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Saratoga County announces school resource officer program

Saratoga County announces school resource officer program

Program will be rolled out in at least seven districts
Saratoga County announces school resource officer program
Saratoga County Sheriff Mike Zurlo speaks during a press conference in Ballston Spa, May 17, 2018.
Photographer: Erica Miller

At least seven Saratoga County school districts will have sheriff’s deputies stationed full-time in their schools for the next school year under a new school program announced Thursday by Sheriff Michael Zurlo.

Zurlo was joined by administrators from Shenendehowa, Burnt Hills-Ballston Lake, Ballston Spa and other area districts, as he explained how concerns from parents, students and educators in the wake of a February school massacre in Florida prompted him and district officials to hash out plans to formalize a resource officer program.

“Even students, when I’ve been at events, students come up to me: ‘What are you going to do to protect us?’” Zurlo said.

While the sheriff’s office is still working out agreements with individual districts, agreements Zurlo said he hopes to finalize in the coming weeks, districts had set aside funding for resource officers and other safety improvements in budgets approved by voters this week.

Mechanicville and Stillwater, both of which are joining the program, set aside $90,000 to fund a single resource officer, though the final cost has yet to be determined. The new school officers will be recruited from the Sheriff’s Department's existing ranks, Zurlo said, and the department will hire new deputies to fill the positions vacated.

The school officers will wear a variety of hats, from helping district officials fine-tune safety plans to visiting classes and serving as the first line of defense in the event of a school emergency or attack. But Zurlo and the school officials said the most important role will be to strengthen relationships between police and students and the broader school community.

“It’s about interacting with the kids,” Zurlo said, acknowledging that youths don’t always view police in the best light. “We need to get this relationship back.”

Washington County Sheriff Jeffrey Murphy will conduct a 40-hour school resource officer training course in July, and the Saratoga County deputies selected for the program will participate. The training will teach the officers about interacting with students, working in classrooms, dealing with social media and the complexities of carrying a gun in a school environment.

School officials will interview the prospective school resource officers as the sheriff and districts zero in on the best fit. Zurlo said many deputies have expressed interest in the positions, and he plans to have the school officers ready to start their new assignments by mid-August.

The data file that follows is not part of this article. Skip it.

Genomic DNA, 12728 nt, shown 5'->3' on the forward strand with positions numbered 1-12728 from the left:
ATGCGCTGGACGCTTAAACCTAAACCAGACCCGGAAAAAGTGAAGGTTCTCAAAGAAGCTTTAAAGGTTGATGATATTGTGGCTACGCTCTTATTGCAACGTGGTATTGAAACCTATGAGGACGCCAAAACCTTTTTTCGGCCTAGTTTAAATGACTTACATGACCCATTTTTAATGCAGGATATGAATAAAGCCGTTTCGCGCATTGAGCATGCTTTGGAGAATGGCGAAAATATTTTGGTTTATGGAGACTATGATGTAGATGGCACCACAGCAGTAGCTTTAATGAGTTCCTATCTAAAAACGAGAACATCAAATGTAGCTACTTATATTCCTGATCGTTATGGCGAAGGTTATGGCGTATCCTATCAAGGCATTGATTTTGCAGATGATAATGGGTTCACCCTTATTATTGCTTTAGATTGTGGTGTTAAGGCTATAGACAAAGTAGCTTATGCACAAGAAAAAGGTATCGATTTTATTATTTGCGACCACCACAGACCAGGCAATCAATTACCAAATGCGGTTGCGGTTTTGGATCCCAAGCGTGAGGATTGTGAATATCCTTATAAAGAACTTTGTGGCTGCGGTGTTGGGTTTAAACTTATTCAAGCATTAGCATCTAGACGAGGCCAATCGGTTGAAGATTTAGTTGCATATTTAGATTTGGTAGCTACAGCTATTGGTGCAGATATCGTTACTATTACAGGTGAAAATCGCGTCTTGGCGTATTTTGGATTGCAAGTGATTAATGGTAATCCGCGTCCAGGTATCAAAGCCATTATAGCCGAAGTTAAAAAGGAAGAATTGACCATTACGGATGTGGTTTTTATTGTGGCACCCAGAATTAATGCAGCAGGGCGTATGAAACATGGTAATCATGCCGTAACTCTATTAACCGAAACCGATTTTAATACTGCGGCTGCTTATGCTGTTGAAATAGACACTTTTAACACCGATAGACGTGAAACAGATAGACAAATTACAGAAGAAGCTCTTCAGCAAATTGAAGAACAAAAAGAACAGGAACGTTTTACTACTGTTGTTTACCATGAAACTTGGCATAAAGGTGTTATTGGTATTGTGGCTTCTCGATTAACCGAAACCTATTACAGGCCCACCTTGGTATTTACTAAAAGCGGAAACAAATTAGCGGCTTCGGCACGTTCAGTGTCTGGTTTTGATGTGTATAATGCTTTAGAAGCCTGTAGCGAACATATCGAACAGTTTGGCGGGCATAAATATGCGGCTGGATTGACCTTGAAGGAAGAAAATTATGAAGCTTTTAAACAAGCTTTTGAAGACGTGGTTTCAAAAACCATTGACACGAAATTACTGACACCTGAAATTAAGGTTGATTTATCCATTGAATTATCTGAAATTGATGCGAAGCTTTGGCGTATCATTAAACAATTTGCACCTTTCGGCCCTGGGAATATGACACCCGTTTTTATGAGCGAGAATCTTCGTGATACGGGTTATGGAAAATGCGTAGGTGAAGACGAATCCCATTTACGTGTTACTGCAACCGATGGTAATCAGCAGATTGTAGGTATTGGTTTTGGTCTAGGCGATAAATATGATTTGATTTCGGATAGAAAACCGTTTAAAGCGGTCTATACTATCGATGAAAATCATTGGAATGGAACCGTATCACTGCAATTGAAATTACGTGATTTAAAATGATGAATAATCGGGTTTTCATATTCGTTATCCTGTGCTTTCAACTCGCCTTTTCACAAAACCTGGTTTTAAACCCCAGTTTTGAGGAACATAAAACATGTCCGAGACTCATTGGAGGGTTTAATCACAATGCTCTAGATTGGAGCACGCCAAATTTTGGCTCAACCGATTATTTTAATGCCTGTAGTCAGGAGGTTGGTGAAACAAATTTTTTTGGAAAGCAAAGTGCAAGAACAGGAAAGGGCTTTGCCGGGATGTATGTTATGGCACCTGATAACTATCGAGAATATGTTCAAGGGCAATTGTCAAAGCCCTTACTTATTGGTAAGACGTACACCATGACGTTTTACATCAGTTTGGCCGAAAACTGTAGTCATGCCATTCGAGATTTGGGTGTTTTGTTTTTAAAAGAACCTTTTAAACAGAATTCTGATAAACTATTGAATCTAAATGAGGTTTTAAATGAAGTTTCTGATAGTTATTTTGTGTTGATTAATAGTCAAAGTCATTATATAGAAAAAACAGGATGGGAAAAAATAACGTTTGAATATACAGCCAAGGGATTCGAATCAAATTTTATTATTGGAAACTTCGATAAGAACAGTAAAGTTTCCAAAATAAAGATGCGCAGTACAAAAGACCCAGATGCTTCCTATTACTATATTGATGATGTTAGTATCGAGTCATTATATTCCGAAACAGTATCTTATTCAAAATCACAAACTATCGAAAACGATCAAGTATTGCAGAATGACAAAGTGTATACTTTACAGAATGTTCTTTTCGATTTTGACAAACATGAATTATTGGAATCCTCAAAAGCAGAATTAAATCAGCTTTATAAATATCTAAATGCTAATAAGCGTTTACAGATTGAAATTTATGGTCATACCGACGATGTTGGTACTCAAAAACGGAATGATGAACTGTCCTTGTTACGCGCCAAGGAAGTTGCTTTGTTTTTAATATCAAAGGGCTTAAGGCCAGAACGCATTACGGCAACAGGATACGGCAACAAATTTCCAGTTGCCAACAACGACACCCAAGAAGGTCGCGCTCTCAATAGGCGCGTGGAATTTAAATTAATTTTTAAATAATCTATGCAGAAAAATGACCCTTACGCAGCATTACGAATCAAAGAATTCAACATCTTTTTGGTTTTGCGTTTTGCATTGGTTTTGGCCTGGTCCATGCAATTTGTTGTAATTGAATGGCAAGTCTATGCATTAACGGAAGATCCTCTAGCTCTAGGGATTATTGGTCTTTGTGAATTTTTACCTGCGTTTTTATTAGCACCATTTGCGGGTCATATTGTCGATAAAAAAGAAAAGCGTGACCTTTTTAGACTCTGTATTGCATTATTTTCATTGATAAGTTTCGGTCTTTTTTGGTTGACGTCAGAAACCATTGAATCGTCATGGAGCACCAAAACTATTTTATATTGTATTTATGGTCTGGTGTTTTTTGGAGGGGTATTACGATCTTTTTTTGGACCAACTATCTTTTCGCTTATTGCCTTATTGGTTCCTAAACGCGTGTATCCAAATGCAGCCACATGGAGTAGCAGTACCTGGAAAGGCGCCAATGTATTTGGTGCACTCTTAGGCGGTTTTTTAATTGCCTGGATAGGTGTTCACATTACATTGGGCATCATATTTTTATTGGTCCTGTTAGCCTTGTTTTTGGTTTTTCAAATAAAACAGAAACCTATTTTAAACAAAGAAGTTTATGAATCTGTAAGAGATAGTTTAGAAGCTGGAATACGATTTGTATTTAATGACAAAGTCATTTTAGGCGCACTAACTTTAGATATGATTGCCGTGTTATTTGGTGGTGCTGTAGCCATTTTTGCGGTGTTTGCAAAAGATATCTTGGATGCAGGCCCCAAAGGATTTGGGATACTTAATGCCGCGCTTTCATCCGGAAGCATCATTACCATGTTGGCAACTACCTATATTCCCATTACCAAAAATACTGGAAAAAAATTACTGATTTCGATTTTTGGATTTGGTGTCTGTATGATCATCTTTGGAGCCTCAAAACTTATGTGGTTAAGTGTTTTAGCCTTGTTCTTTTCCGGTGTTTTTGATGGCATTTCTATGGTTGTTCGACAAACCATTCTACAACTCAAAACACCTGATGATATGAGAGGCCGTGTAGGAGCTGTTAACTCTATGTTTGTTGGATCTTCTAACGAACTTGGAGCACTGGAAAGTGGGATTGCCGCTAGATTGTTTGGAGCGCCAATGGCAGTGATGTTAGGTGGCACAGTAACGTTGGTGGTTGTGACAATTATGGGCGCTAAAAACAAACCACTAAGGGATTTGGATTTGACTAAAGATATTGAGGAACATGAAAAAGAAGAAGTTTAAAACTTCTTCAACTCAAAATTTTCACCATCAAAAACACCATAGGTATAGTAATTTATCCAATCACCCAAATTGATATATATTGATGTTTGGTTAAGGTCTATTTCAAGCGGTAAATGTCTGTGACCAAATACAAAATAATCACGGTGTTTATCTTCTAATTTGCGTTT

Shenendehowa Superintendent L. Oliver Robinson, who was on hand for the announcement, said he expected the district would have more than just one officer working Shen's sprawling campus. He called the new program a “first step,” but also said the officers will complement, rather than supplant, other safety measures the district is undertaking, such as increased surveillance and tighter policies at entrances and exits.

Robinson said there is also a need for community members, students and families to report suspicious behavior.

“When people are aware of things, they need to relay information,” Robinson said. “When your own child is in trouble, seek help.”

Since the Florida shooting, the Saratoga County Sheriff’s Department has increased patrols at schools across the county, positioning deputies in and around schools during arrival, dismissal and at other times of the day. The department also dealt with a wave of violent threats against schools, some of which resulted in student arrests. Zurlo said those threats have tapered off in recent weeks.

Burnt Hills-Ballston Lake High School Principal Tim Brunson said he supports the addition of school resource officers and that he was confident the community would support it. He said he looked forward to finding ways for the officers to work with students in health and criminal justice classes. He also said the district has worked on communicating to students that threats, even those done on a lark, would be treated seriously.

“You made statements and threats, and you are going to be held accountable,” Brunson said. “I think that’s an important lesson to learn.”

While the Saratoga program is the first formal countywide school resource officer program established in the region, other districts have worked out deals with local police agencies to expand the presence of officers in schools for the coming school year. Gloversville schools included $150,000 in its budget for school resource officers, and North Colonie had arranged with Colonie police to place an officer in that district next year.

Shenendehowa, Burnt Hills, Niskayuna and other area districts all had school resource officers through 2011 under a state program that positioned state troopers in schools. But the state hasn’t stepped in with more funding since that program closed down, so the officers have since left the schools. Despite efforts by the state sheriff's association and Republican lawmakers, no new funding for school-based officers has materialized – a point Zurlo and the school officials highlighted Thursday.

“Where is the state of New York on this?” Robinson asked. “It’s pretty darn silent.”

INFOBOX

School districts involved in the Saratoga County School Resource Officer Program:

  • Shenendehowa
  • Ballston Spa
  • Burnt Hills-Ballston Lake
  • Mechanicville
  • Schuylerville
  • Stillwater 
  • South Glens Falls
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